‘the night. Their report—which 
does not commit their govern- 
/ ments to acceptance of the rec- 
ommendations—will be studied 
at government level and is ex- 
pected to be written into the 
draft test ban treaty later, 
Twenty scientists took part in 
the discussions. They disagreed 
only on one point: The Ameri- 
‘can and British representatives 
| wanted a more closely knit de- 
‘tection system directed at alti- 
tudes below 100 miles. The So- 
viet Union’s Evgenyi Federov 
maintained that this area was 
adequately covered, 


New Consultation Called 

The scientists previously had 
agreed on technical methods of 
detecting tests underground and 
in the lower atmosphere up to 
19 miles. -Later, when \the 


exploded . nuclear weapons 


above the earth’s atmosphere— 
apparently undetected—the sci- 
entists were- called back into 
consultation. 

The nuclear test treaty still 
has a long way to go before it 
becomes reality. The East and 
West are seriously on an air- 
tight inspection system to pre- 
vent cheating. The Soviets ob-. 
ject to United States and Brit- 
ish proposals to install inter- 
nationally manned _ inspection 
teams, 

a 


Soviet Union and former Governor of New 
York, is in Washington to tell government offi- 
cials about his trip and a stormy meeting with 
Soviet Premier Nikita S. Khrushchev, who may 
pay a visit to the United States soon. 


By Neal Stanford 
Staff Correspondent of The Christian Science Monitor 


Washington 

It is increasingly being taken 
for granted here in the capital 
that the Soviet Premier Nikita 
S. Khrushchev, in the not dis- 
tant future, will visit the United 
States. 

Whether he should come to 
represent his government at a 
summit meeting or whether he 
should come on a strictly cere- 
monial, sight-seeing visit would 
depend on what comes out of 
the foreign ministers talks in 
Geneva that are entering their 
second stage now. 

Theoretically Mr. Khrushchev 
would come in a third capacity 
(the one he presumably would 
prefer) that of Soviet spokes- 
man in direct bilateral talks 
with President Eisenhower that 
would cover the water front. 

But this is one capacity in 
which Mr. Eisenhower ‘has made 
clear he has no intention of wel- 
coming Mr. Khrushchev. 


The reason is more or ‘less ob- 
vious. The free world anti- 
Communist front is a coalition, 
and Washington depends on its 
friends and allies to keep it in- 
tact and strong. 

For the United States to nego-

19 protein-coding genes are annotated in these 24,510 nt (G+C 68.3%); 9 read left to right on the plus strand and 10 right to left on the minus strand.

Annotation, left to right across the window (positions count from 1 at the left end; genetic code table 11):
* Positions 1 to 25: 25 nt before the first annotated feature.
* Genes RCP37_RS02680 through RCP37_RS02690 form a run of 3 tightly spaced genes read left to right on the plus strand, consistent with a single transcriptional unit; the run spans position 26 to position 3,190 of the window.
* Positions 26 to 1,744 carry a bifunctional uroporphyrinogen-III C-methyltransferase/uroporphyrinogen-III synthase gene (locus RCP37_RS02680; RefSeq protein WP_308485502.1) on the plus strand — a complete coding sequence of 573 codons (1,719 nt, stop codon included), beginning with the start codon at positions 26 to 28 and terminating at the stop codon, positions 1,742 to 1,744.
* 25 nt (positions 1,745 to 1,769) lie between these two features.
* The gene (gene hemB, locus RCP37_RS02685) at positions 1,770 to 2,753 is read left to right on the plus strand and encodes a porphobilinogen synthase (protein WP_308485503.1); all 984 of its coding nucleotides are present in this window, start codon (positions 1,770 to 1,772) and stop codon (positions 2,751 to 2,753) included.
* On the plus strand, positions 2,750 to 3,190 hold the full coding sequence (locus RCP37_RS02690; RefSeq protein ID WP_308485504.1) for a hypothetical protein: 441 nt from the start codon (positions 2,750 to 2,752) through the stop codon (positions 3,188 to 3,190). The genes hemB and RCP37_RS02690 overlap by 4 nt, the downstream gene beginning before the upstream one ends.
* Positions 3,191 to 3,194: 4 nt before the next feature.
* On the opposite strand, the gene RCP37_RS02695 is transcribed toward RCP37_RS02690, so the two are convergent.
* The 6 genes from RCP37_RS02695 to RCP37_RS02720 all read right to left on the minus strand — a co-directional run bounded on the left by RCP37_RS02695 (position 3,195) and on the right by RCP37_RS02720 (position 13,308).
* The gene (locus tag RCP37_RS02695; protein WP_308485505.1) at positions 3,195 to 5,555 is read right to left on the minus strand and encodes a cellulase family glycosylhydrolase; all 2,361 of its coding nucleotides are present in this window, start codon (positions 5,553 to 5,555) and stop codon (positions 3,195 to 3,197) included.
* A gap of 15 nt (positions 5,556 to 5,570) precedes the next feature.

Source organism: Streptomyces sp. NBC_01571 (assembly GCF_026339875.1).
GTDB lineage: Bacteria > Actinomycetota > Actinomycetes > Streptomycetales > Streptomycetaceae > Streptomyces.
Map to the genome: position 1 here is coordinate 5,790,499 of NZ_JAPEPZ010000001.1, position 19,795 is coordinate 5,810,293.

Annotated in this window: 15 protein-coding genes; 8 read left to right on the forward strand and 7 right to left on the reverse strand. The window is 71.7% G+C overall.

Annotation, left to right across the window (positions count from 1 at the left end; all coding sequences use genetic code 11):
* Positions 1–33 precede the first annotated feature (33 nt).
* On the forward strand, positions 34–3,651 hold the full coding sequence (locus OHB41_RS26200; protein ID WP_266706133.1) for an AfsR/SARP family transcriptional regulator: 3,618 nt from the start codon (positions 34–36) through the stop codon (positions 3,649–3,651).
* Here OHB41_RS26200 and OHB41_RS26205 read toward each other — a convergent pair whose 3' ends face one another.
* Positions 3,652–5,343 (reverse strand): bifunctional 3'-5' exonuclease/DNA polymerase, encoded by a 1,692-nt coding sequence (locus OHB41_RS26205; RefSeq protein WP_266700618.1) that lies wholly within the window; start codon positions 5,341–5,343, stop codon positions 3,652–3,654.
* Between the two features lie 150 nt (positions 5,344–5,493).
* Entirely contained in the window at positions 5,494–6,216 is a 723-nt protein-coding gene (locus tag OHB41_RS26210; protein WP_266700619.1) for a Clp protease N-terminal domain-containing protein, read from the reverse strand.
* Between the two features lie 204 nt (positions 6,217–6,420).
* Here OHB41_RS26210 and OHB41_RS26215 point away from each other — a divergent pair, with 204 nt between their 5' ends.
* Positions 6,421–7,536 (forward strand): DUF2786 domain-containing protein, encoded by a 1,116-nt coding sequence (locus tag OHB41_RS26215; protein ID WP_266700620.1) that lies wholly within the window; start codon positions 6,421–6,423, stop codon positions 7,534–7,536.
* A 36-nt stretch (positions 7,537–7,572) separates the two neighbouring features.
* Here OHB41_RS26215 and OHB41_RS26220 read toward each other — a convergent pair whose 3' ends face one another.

tiate bilaterally with Mr. 
Khrushchev on any but strictly 
Soviet-American matters would 
undermine if pot destroy the 
grand alliance. 


| main in orbit for centuries, and Benefits Sighted 


So Mr. Khrushchev is wel- 
come to the United States if the 
foreign ministers in Geneva can 
reach an agreement, and he 
would be welcome as a sight- 
seeing guest if he wished to visit 
America on those terms. 

It is even possible that the 
two kinds of trips might be 
joined, with Mr. Khrushchev 
coming either to San Francisco 
or New York for a. summit 
meeting and then taking a sight- 
seeing swing around’ the coun- 


y. 

Whether this were to happen 
would depend to a degree on the 
results of a summit gathering. 
For if it broke up with no agree- 
ment or in open disagreement it 
could be thought unwise to allow 
the Soviet Premier to make the 
grand national tour. 

However, there are those in 
the government who feel that 
theoretically, at least, a grand 
tour of America is just what Mr. 
Khrushchev needs (and a dead- 
locked summit meeting would 
make it more than ever a neces- 
sity) to convince him of the 
United States’ strength, unity, 
and progress. 

Much of this new thought on 
a possible Khrushchev visit to 
the United States stems from the 
series of talks that W. Averell 
Harriman, former Governor of 


New York and former Ambas- 
sadof to the U.S.S.R., has been 
having here in Washington. 

After a tour»of the U.S.S.R. 
and a lengthy talk with Mr. 
Khrushchev, Mr. Harriman has 
concluded that a Khrushchev 
visit to the United States is prace- 
tically imperative. 

It is “a splendid idea,” he 
repeated time and again, in 
talking with Vice - President 
Richard M: Nixon, with Secre- 
tary of State Christian A. Herter, 
and with the Senate Foreign Re- 
lations Committee. “He could 
see the strength and vitality of 
this country. He thinks the work- 
ers here have no influence, and 
he would see differently.” 
Visit Favored 

The Soviet Premier might use 
such a visit for propaganda, but 
Mr. Harriman is convinced that 
Mr. Khrushchev would not 
change the views of any Amerie 
cans on basic differences, and he 
is hopeful that the trip would 
change some of Mr. Khrushe 
chev’s views about America. 

Following Mr. Harriman’s talk 
with the Senate Foreign Rela« 
tions Committee, Senator J. W,. 
Fulbright, (D) of Arkansas, 
committee chairman, agreed 
that a Khrushchev visit to the 
United States would be useful, 
and he added that most of the 
senators he had talked with 
about it felt the same way. 

Senator Theodore’ Francis 
Green (D) of Rhode Island, fore 
mer Senate Foreign Relations 
Committee chairman, is among 
those also favoring a Khrush- 
chev visit. Senator Homer Cape- 
hart (R) of Indiana, while not 
enthusiastic, let it be known he 
“would not oppose the idea.” 

If Mr, Khrushchev should 
come to the United States as 
Soviet spokesman at a summit, 
it would be for Big Four ne- 
gotiations. If he should come 
alone, the problem would be to 
keep his visit strictly ceremonial 
and sight-seeing, The danger is 
that he would try and turn it 
into a bilateral negotiating op- 
eration, which explains why its 
ceremonial character would 
have to be fully and openly